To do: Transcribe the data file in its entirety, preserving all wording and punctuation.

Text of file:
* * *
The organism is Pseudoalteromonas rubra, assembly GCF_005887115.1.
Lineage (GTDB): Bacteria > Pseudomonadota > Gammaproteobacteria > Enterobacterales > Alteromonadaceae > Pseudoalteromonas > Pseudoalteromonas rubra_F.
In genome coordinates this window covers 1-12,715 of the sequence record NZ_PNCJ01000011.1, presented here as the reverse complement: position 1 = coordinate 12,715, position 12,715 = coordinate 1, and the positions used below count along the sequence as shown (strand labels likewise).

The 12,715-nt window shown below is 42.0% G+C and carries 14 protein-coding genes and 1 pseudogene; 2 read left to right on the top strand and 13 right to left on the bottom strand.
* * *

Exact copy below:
The organism is Pseudoalteromonas rubra, assembly GCF_005887115.1.
Lineage (GTDB): Bacteria > Pseudomonadota > Gammaproteobacteria > Enterobacterales > Alteromonadaceae > Pseudoalteromonas > Pseudoalteromonas rubra_F.
In genome coordinates this window covers 1-12,715 of the sequence record NZ_PNCJ01000011.1, presented here as the reverse complement: position 1 = coordinate 12,715, position 12,715 = coordinate 1, and the positions used below count along the sequence as shown (strand labels likewise).

The 12,715-nt window shown below is 42.0% G+C and carries 14 protein-coding genes and 1 pseudogene; 2 read left to right on the top strand and 13 right to left on the bottom strand.